New Nano Cancer Drug Does a Better Job Sparing Healthy Cells
A group of researchers directed by Hassan Beyzavi at the University of Arkansas have developed a new nano-drug targeting breast cancer cells directly. This is quite unlike chemotherapy, which wreaks havoc on entire body cells. The nano drug candidate has shown success in killing triple-negative breast cancer cells which belong to an aggressive family of breast cancers, a recent study shows.
RELATED: NEW RADIOTRACER CAN IDENTIFY NEARLY 30 TYPES OF CANCER NON-INVASIVELY
Potential to replace chemotherapy
While chemotherapy is one of the most commonly used cancer treatments, the side effects cover the whole body and sometimes the treatment itself can be deadly. Hence, the newly developed drug is safer than the mess-maker. Researchers included the fact in their study expressing triple-negative breast cancer is hard to treat with current chemotherapy and demands surgical intervention owing to its possibility of metastasizing rapidly.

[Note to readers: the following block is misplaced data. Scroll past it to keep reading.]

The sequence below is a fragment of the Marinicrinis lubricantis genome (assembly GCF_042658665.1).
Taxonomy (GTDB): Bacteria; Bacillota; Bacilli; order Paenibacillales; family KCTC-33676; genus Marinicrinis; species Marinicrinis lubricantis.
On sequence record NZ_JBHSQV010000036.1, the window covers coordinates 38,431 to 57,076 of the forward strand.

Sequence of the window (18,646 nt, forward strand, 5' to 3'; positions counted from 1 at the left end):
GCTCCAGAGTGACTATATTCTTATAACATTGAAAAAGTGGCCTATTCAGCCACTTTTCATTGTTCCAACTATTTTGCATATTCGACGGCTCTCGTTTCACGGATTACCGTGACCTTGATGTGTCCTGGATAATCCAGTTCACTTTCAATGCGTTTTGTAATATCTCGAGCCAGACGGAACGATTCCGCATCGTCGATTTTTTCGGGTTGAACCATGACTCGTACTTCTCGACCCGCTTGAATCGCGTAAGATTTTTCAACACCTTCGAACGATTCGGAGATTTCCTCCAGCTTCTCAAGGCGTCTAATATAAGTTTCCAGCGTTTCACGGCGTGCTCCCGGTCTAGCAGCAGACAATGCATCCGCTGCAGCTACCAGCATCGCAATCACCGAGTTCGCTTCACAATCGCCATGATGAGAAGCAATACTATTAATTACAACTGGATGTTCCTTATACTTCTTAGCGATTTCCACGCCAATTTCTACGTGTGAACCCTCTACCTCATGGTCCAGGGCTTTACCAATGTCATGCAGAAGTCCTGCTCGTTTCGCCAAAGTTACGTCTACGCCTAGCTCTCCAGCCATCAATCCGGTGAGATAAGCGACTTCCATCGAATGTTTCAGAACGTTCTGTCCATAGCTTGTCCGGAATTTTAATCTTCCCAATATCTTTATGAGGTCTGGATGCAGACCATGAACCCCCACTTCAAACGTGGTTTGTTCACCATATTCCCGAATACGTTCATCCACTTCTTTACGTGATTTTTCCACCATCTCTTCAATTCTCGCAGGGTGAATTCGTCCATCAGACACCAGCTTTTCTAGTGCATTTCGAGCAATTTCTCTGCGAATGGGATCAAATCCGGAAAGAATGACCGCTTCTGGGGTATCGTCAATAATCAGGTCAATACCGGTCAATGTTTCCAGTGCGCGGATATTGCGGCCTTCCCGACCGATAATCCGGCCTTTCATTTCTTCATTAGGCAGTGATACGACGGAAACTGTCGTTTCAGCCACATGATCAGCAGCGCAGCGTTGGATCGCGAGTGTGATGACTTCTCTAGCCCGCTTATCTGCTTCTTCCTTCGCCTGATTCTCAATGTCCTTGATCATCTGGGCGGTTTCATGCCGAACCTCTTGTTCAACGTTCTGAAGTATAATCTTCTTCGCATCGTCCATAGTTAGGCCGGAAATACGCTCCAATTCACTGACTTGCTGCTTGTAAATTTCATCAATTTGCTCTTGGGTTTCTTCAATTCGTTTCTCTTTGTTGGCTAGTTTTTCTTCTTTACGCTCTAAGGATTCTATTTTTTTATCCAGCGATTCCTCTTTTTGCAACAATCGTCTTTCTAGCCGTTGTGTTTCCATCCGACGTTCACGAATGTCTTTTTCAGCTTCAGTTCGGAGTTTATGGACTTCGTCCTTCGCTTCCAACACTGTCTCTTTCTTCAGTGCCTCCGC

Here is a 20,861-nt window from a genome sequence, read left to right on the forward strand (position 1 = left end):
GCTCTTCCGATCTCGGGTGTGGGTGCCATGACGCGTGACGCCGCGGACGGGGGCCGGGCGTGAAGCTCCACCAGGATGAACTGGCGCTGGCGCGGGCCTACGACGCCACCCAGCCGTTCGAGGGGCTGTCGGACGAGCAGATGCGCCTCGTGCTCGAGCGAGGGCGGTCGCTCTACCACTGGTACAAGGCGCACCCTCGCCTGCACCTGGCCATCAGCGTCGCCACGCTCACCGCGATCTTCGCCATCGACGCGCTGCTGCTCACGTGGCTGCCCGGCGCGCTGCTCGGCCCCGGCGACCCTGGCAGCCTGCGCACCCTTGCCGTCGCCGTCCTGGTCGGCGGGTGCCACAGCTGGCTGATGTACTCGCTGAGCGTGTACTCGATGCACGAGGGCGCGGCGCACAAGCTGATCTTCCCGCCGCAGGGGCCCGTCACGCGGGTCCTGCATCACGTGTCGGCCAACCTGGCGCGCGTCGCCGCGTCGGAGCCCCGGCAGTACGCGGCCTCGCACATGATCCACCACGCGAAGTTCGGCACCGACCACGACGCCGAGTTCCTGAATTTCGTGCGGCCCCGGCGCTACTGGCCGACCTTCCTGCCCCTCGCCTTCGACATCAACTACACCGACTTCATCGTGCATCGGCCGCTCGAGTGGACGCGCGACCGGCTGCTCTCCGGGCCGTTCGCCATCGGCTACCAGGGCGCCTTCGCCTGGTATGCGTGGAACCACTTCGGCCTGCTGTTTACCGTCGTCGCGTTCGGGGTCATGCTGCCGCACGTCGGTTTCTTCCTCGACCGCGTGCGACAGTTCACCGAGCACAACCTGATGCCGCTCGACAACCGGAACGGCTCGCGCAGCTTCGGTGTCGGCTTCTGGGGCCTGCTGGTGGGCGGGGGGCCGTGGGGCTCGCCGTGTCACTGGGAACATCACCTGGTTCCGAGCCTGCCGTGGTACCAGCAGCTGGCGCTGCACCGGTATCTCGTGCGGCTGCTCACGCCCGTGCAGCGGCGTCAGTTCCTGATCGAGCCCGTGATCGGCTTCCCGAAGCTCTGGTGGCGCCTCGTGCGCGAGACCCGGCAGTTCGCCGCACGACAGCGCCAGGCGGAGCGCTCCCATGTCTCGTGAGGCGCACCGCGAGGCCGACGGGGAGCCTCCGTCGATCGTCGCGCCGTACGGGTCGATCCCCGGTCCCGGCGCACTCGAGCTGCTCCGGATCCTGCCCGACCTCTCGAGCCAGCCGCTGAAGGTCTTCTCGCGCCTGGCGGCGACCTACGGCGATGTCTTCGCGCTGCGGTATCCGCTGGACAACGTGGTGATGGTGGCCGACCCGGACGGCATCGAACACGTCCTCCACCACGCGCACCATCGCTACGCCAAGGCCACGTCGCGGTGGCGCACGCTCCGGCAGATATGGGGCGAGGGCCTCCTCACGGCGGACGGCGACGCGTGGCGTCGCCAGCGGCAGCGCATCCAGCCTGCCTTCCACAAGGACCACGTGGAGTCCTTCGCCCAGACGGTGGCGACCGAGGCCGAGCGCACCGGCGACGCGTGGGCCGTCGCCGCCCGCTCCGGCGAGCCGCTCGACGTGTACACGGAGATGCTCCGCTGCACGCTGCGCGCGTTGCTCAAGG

The research team also had contributors from different branches such as analytical chemistry, biological sciences, biological and agricultural engineering to analyze every detail to the deepest.
Already existing photodynamic therapy is basically a two-stage treatment combining light energy with a photosensitizer drug developed to destroy cells that are cancerous or precancerous after the light is activated, defines Mayo Clinic.
Photosensitizers become active when subjected to a specific wavelength of light energy. Photosensitizers appear to be nontoxic until activation, later on, they become deadly for the unwelcome tissue.
The recently designed drug consists of a new range of metal-organic frameworks (MOFs) combined with the ligands of an already existing photodynamic therapy, which had been developed earlier, to generate a nano-porous material targeting and killing hazardous cells with possessing no danger for healthy body cells, EurekAlert! reports.
"Patients with triple-negative cancer are especially vulnerable, because of the toxic side effects of the only approved treatment for this type of cancer," Beyzavi shared his thoughts to EurekAlert and added, "We've addressed this problem by developing a co-formulation that targets cancer cells and has no effect on healthy cells."
Given how much has changed in the past thirty years, is a nuclear war still possible today?